DOE Joint Genome Institute
DOE Mission Areas
Bioenergy Research Centers
Fungus Fuels Tree Growth
Poplar is the fastest growing hardwood tree in the western United States, making it an energy feedstock of particular interest to the U.S. Department of Energy (DOE). The fungus is almost always found among and within poplar trees, and in an effort to understand its influence on the plant, a team of scientists studied what happens to the tree’s physical traits and gene expression when the fungus is present.
Better Genome Editing for Bioenergy
CRISPR-Cas9 is a powerful, high-throughput gene-editing tool that can help scientists engineer organisms for bioenergy applications. Cas9 needs guide RNA to lead it to the correct sequence to snip—but not all guides are effective. Researchers created a set of guide RNAs that were effective against 94 percent of the genes in a lipid-prolific yeast.
Cultivating Symbiotic Antarctic Microbes
In the Proceedings of the National Academy of Sciences, researchers employed multiple microbiology and ‘omics techniques to experimentally determine that Nanohaloarchaeota are not free-living archaea but rather symbionts.
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Approved User Proposals
Methane Flux in the Amazon
Wetlands are the single largest global source of atmospheric methane. This project aims to integrate microbial and tree genetic characteristics to measure and understand methane emissions at the heart of the Amazon rainforest.
Infections and Host-Pathogen Interactions of Chlorella
The non-photosynthetic, predatory cyanobacterium Vampirovibrio chlorellavorus is a globally important obligate pathogen of Chlorella species/strains, which are of interest as biofuel feedstocks.
Insights into Functional Diversity in Neurospora
This proposal investigates the genetic bases of fungal thermophily, biomass-degradation, and fungal-bacterial interactions in Sordariales, an order of biomass-degrading fungi frequently encountered in compost and encompassing one of the few groups of thermophilic fungi.
Data & Tools
Improving the Cacao Genome and Phytozome
An updated reference genome for Theobroma cacao Matina 1-6 has now been completed and released by HudsonAlpha scientists, with the help of Mars Wrigley funding. The annotated genome has been updated to a high quality modern standard and includes RNA-seq data. The improved genome is available for comparative purposes on the latest version of the JGI plant portal Phytozome (phytozome-next.JGI.doe.gov).
Expanding Universe of Methane Metabolisms in Archaea
In Nature Microbiology, researchers mined the Integrated Microbial Genomes & Microbiomes (IMG/M) database maintained by the JGI for publicly available metagenome data provided by the other study co-authors, and reconstructed from these 10 metagenome-assembled genomes (MAGs) representing new potential methanogenic, anaerobic methanotrophic and short-chain alkane-oxidizing archaea.
Mining IMG/M for CRISPR-Associated Proteins
Researchers report the discovery of miniature CRISPR-associated proteins that can target single-stranded DNA. The discovery was made possible by mining the datasets in the Integrated Microbial Genomes and Microbiomes (IMG/M) suite of tools managed by the JGI. The sequences were then biochemically characterized by a team led by Jennifer Doudna’s group at UC Berkeley.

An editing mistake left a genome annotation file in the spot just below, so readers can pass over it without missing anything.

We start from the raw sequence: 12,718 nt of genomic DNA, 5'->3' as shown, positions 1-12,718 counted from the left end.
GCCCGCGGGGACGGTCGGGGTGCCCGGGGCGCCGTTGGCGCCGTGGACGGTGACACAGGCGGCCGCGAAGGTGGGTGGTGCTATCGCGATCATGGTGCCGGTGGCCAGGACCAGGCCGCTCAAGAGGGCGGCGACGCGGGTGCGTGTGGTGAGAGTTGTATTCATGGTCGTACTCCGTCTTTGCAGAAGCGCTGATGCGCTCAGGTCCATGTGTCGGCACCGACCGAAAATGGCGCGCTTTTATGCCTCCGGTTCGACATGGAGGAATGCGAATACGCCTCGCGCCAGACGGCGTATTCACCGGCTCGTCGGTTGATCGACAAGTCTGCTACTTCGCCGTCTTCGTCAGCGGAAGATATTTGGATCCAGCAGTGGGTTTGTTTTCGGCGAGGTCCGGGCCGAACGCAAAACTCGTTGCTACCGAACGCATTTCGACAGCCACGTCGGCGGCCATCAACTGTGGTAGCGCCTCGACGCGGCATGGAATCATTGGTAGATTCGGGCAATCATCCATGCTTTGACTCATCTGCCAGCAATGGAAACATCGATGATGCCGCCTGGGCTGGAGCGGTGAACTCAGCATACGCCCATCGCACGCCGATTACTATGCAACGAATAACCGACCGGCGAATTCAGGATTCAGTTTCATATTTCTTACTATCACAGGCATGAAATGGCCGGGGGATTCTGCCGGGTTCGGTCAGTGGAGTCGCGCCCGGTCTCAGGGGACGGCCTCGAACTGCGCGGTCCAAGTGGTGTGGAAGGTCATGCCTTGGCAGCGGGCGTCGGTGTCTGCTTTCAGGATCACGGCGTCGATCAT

Calls for User Proposals
Special Initiatives & Programs
Submit a Proposal
What Happens Underground Influences Global Nutrient Cycles
Through the Facilities Integrating Collaborations for User Science (FICUS) program, the Environmental Molecular Sciences Laboratory (EMSL) and the DOE Joint Genome Institute (JGI) have selected 11 proposals for support from 53 received through a joint research call.
CSP New Investigator Call Ongoing
The CSP New Investigator call targets investigators and research initiatives new to the JGI. Proposals submitted by September 26, 2019 will be part of the next review.
CSP Functional Genomics Call Ongoing
The CSP Functional Genomics call is to enable users to perform state-of-the-art functional genomics research and to help them translate genomic information into biological function. Proposals submitted by January 31, 2019 will be part of the next review.
News & Publications
Learning to Look
Using machine learning, JGI researchers combed through more than 70,000 microbial and metagenome datasets, ultimately identifying more than 10,000 inovirus-like sequences compared to the 56 previously known inovirus genomes.
JGI Early Career Researchers in mSystems Special Issue
JGI researchers are among the authors who offer perspectives on what the next five years of innovation could look like. In one article, Rex Malmstrom and Emiley Eloe-Fadrosh outline more targeted approaches to reconstruct individual microbes in an environmental sample. In a separate article, Simon Roux makes a pitch for readers to get involved in the developing field of virus ecogenomics.
Hidden Giants in Forest Soils
In Nature Communications, giant virus genomes have been discovered for the first time in a forest soil ecosystem by JGI and University of Massachusetts-Amherst researchers. Most of the genomes were uncovered using a "mini-metagenomics" approach that reduced the complexity of the soil microbial communities sequenced and analyzed.
March 16, 2017